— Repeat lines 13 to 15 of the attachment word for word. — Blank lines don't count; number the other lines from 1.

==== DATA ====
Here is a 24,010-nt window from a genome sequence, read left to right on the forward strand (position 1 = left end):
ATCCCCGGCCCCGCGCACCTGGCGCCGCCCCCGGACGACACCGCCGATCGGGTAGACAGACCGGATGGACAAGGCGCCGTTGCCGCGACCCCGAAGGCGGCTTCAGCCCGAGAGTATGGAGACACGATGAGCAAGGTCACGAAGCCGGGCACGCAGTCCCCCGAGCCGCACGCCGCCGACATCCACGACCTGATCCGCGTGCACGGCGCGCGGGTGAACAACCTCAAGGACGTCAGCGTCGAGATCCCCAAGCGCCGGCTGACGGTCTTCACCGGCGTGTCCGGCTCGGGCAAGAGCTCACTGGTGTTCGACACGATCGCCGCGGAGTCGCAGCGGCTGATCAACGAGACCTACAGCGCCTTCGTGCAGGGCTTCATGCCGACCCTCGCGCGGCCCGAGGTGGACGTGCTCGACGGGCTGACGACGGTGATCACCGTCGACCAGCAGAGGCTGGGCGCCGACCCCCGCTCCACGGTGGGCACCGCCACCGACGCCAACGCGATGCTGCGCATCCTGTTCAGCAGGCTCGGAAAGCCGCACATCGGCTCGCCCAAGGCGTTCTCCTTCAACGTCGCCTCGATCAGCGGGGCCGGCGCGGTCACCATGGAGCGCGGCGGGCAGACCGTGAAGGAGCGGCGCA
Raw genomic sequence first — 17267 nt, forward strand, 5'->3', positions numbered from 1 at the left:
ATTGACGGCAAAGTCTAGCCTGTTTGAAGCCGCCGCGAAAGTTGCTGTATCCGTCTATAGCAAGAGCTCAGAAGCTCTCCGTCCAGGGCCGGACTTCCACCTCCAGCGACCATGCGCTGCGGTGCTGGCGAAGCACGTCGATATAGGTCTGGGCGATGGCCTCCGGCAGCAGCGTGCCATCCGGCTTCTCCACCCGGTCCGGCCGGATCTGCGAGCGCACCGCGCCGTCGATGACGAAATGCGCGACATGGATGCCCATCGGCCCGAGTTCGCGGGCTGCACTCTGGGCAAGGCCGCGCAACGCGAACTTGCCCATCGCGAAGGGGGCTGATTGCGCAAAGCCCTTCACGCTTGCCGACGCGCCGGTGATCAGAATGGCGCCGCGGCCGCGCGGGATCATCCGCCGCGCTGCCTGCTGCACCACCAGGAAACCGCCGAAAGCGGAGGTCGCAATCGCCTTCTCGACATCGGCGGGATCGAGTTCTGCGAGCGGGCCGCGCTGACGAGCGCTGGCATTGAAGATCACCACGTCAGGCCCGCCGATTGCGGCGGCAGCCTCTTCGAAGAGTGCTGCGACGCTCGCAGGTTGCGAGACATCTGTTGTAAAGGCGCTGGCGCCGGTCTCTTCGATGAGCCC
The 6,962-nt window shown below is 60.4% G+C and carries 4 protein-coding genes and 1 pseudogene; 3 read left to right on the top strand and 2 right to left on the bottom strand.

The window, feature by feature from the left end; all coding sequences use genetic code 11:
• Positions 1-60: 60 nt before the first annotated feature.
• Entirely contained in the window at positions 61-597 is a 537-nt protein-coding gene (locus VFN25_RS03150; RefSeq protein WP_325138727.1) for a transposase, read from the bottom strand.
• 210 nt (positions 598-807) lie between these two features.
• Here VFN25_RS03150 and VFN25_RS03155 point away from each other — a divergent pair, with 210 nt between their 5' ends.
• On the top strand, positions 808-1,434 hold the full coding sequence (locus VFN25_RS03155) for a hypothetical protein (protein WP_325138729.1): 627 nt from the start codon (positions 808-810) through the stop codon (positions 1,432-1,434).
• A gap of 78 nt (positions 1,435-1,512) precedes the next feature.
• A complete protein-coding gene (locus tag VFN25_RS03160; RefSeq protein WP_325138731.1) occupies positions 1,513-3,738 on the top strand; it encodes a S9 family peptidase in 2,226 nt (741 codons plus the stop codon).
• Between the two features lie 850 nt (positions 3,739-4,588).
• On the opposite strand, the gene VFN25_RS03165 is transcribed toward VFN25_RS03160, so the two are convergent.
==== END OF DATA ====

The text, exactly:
• A complete protein-coding gene (locus tag VFN25_RS03160; RefSeq protein WP_325138731.1) occupies positions 1,513-3,738 on the top strand; it encodes a S9 family peptidase in 2,226 nt (741 codons plus the stop codon).
• Between the two features lie 850 nt (positions 3,739-4,588).
• On the opposite strand, the gene VFN25_RS03165 is transcribed toward VFN25_RS03160, so the two are convergent.